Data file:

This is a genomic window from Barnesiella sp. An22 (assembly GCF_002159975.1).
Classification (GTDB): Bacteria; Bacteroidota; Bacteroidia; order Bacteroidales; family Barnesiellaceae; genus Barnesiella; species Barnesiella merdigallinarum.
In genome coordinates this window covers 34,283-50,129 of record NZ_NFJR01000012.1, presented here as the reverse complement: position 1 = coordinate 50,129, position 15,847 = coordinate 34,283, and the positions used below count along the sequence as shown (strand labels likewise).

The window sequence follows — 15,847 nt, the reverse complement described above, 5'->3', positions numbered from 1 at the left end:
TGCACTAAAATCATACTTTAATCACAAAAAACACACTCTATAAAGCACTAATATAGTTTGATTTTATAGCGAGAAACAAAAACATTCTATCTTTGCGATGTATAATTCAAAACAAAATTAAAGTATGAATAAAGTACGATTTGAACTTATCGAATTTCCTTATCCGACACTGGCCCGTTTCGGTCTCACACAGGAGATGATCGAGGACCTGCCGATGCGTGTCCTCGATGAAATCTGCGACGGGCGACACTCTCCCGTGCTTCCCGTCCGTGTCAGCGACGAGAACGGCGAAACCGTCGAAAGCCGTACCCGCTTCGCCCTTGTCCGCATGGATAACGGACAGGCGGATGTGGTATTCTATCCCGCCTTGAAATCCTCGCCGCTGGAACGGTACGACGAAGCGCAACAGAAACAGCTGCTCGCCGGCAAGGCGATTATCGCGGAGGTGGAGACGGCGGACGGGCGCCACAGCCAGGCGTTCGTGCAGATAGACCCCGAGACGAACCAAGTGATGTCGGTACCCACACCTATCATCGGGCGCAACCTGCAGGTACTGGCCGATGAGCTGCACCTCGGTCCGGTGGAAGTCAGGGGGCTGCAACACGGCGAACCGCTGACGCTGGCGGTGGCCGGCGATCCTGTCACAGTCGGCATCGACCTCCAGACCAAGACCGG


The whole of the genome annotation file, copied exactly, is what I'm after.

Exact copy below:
This is a genomic window from Barnesiella sp. An22 (assembly GCF_002159975.1).
Classification (GTDB): Bacteria; Bacteroidota; Bacteroidia; order Bacteroidales; family Barnesiellaceae; genus Barnesiella; species Barnesiella merdigallinarum.
In genome coordinates this window covers 34,283-50,129 of record NZ_NFJR01000012.1, presented here as the reverse complement: position 1 = coordinate 50,129, position 15,847 = coordinate 34,283, and the positions used below count along the sequence as shown (strand labels likewise).

The window sequence follows — 15,847 nt, the reverse complement described above, 5'->3', positions numbered from 1 at the left end:
TGCACTAAAATCATACTTTAATCACAAAAAACACACTCTATAAAGCACTAATATAGTTTGATTTTATAGCGAGAAACAAAAACATTCTATCTTTGCGATGTATAATTCAAAACAAAATTAAAGTATGAATAAAGTACGATTTGAACTTATCGAATTTCCTTATCCGACACTGGCCCGTTTCGGTCTCACACAGGAGATGATCGAGGACCTGCCGATGCGTGTCCTCGATGAAATCTGCGACGGGCGACACTCTCCCGTGCTTCCCGTCCGTGTCAGCGACGAGAACGGCGAAACCGTCGAAAGCCGTACCCGCTTCGCCCTTGTCCGCATGGATAACGGACAGGCGGATGTGGTATTCTATCCCGCCTTGAAATCCTCGCCGCTGGAACGGTACGACGAAGCGCAACAGAAACAGCTGCTCGCCGGCAAGGCGATTATCGCGGAGGTGGAGACGGCGGACGGGCGCCACAGCCAGGCGTTCGTGCAGATAGACCCCGAGACGAACCAAGTGATGTCGGTACCCACACCTATCATCGGGCGCAACCTGCAGGTACTGGCCGATGAGCTGCACCTCGGTCCGGTGGAAGTCAGGGGGCTGCAACACGGCGAACCGCTGACGCTGGCGGTGGCCGGCGATCCTGTCACAGTCGGCATCGACCTCCAGACCAAGACCGG